Wednesday, 15 March 2017

Warm day in Cwmbach

Cracking day in Cwmbach today, I had three species of Butterfly and for a change I got Brimstone early and before everyone else. I also had a Small Tortoiseshell and a sleeping Peacock.  I also saw my first Harlequin Ladybird. Bird wise the Gulls where keeping me on my toes, I had a Peregrine and a Common Buzzard being mobled by the gulls, I had to keep checking in case it could be an Osprey.

Sunday, 12 March 2017

Cardiff bay

I had a quick vist to Cardiff Bay this afternoon where I was hoping to get a couple of photos of the long staying first winter Glaucous Gull but time was against me. I had an hour before I had to be back at the car so I got there pretty quick. I spotted two fellow birders standing on the boardwalk and the one guy had his scope on his back and I thought this does not look good. On getting there I asked any sign has you do and they told me they had walked all around the bay but had had no sign of it. I thought bugger so I started searching the bay, there was lots of big gulls on the water and I went through what I could make out with no scope but had no joy. Well last try and I was looking though the fairly close Black Headed Gulls and would you give it credit there he was and about 40 feet off the boardwalk and just sitting on the water. Well being a fool I whisked the trustee homemeal loaf of bread out and started feeding the Herring Gulls and Lesser Black Backed Gulls but the Glauc. just seat there and after a couple minutes it took flight and flew back over  the reeds and landed by the baskets and thats where it stayed. I will have to see if I can get my hands on a seal or two and try floating it out on a rope pmsl. When I was checking the gulls I noticed a Lesser Black Backed Gull with a ring on, I tried to get him close enough to get a photo of the ring which I managed which is HBM and going by what I have been told it's from Evesham in Worcsester.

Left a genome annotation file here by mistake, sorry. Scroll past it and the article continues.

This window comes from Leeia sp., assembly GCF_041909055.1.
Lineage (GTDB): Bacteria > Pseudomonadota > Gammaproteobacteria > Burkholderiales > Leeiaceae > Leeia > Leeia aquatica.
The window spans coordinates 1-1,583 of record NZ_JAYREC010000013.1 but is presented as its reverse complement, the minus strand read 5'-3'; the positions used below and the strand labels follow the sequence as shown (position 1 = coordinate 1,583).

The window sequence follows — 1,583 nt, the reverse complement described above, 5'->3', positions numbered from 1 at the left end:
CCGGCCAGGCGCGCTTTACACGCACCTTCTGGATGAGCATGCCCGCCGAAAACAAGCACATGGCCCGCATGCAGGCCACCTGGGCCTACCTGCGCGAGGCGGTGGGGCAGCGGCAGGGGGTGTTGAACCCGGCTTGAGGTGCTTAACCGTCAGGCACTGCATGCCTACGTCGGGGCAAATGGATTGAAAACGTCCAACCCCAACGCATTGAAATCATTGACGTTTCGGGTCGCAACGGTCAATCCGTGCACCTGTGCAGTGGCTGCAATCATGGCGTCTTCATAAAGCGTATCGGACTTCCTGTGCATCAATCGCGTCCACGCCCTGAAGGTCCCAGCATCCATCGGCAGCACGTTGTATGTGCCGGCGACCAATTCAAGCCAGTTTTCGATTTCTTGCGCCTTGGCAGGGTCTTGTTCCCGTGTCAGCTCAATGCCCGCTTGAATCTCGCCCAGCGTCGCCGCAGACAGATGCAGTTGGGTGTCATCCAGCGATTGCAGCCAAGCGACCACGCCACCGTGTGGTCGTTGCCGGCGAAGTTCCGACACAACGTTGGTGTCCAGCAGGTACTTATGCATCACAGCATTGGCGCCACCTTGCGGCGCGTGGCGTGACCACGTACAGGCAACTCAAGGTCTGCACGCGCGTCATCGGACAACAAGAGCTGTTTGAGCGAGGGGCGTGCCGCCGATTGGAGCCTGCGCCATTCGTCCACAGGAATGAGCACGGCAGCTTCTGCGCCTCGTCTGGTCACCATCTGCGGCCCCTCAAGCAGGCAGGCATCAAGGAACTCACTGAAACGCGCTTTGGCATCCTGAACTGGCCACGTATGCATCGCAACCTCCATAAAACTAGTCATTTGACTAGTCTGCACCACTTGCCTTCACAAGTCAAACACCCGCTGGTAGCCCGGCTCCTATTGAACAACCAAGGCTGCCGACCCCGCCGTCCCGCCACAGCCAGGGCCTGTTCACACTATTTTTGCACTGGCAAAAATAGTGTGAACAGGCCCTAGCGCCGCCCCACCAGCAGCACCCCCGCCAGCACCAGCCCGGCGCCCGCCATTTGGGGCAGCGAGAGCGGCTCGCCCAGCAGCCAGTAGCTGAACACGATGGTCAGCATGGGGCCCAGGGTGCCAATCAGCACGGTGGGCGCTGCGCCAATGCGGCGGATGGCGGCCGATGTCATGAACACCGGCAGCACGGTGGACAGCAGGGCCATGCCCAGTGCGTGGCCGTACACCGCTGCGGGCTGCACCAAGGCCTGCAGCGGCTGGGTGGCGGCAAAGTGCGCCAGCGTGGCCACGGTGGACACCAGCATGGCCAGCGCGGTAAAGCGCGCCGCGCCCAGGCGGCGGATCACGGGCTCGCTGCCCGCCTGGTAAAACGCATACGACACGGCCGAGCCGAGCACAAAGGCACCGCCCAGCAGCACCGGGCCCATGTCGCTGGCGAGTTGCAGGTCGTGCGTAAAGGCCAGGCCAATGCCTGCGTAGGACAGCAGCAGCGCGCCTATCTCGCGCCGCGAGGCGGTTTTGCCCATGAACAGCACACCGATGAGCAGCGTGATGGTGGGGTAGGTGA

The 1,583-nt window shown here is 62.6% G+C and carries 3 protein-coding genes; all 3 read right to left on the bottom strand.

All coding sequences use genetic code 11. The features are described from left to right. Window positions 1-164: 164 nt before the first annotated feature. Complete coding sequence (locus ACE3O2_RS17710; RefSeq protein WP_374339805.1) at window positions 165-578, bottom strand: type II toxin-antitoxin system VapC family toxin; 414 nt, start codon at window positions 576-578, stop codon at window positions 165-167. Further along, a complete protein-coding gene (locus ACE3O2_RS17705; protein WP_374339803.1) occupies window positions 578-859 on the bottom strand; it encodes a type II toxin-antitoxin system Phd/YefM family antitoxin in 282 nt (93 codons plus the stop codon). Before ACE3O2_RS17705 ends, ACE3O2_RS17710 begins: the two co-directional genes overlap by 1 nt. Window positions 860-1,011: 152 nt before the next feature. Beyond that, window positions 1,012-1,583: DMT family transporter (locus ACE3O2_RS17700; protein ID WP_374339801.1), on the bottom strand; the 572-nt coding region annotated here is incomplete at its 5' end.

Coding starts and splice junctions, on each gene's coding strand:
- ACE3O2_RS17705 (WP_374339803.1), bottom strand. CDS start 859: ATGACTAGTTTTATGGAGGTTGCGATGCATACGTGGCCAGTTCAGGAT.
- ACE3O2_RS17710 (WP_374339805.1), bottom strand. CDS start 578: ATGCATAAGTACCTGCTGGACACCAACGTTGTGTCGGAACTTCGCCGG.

There was a couple of Reed Bunting feeding on the Boardwalk.

Saturday, 11 March 2017